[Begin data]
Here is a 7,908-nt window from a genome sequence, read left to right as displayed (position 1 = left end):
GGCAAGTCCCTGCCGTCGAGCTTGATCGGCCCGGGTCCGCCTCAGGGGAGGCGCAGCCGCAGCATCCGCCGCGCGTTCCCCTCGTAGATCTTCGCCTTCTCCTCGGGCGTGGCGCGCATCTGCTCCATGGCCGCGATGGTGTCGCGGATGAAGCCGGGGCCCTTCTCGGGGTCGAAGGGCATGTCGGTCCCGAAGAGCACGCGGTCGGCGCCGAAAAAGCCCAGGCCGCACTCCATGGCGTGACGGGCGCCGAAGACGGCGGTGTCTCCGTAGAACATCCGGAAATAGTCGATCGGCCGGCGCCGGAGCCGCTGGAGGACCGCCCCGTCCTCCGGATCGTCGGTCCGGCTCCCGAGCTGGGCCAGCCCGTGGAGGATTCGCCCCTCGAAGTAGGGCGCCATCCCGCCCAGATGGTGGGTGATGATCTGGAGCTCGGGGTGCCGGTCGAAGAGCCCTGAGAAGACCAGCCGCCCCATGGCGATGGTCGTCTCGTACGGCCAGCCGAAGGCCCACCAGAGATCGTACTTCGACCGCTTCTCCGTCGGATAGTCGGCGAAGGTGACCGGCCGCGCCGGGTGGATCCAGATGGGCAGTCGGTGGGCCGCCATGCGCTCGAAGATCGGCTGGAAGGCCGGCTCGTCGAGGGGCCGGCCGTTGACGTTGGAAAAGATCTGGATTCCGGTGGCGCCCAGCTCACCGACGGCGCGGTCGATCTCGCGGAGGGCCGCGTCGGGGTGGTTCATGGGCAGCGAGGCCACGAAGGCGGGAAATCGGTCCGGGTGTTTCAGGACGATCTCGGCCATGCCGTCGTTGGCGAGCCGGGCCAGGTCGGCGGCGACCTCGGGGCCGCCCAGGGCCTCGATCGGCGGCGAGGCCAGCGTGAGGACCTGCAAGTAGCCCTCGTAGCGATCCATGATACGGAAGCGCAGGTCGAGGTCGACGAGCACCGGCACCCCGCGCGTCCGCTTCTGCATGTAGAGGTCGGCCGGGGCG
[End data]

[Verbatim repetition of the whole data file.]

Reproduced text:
Here is a 7,908-nt window from a genome sequence, read left to right as displayed (position 1 = left end):
GGCAAGTCCCTGCCGTCGAGCTTGATCGGCCCGGGTCCGCCTCAGGGGAGGCGCAGCCGCAGCATCCGCCGCGCGTTCCCCTCGTAGATCTTCGCCTTCTCCTCGGGCGTGGCGCGCATCTGCTCCATGGCCGCGATGGTGTCGCGGATGAAGCCGGGGCCCTTCTCGGGGTCGAAGGGCATGTCGGTCCCGAAGAGCACGCGGTCGGCGCCGAAAAAGCCCAGGCCGCACTCCATGGCGTGACGGGCGCCGAAGACGGCGGTGTCTCCGTAGAACATCCGGAAATAGTCGATCGGCCGGCGCCGGAGCCGCTGGAGGACCGCCCCGTCCTCCGGATCGTCGGTCCGGCTCCCGAGCTGGGCCAGCCCGTGGAGGATTCGCCCCTCGAAGTAGGGCGCCATCCCGCCCAGATGGTGGGTGATGATCTGGAGCTCGGGGTGCCGGTCGAAGAGCCCTGAGAAGACCAGCCGCCCCATGGCGATGGTCGTCTCGTACGGCCAGCCGAAGGCCCACCAGAGATCGTACTTCGACCGCTTCTCCGTCGGATAGTCGGCGAAGGTGACCGGCCGCGCCGGGTGGATCCAGATGGGCAGTCGGTGGGCCGCCATGCGCTCGAAGATCGGCTGGAAGGCCGGCTCGTCGAGGGGCCGGCCGTTGACGTTGGAAAAGATCTGGATTCCGGTGGCGCCCAGCTCACCGACGGCGCGGTCGATCTCGCGGAGGGCCGCGTCGGGGTGGTTCATGGGCAGCGAGGCCACGAAGGCGGGAAATCGGTCCGGGTGTTTCAGGACGATCTCGGCCATGCCGTCGTTGGCGAGCCGGGCCAGGTCGGCGGCGACCTCGGGGCCGCCCAGGGCCTCGATCGGCGGCGAGGCCAGCGTGAGGACCTGCAAGTAGCCCTCGTAGCGATCCATGATACGGAAGCGCAGGTCGAGGTCGACGAGCACCGGCACCCCGCGCGTCCGCTTCTGCATGTAGAGGTCGGCCGGGGCG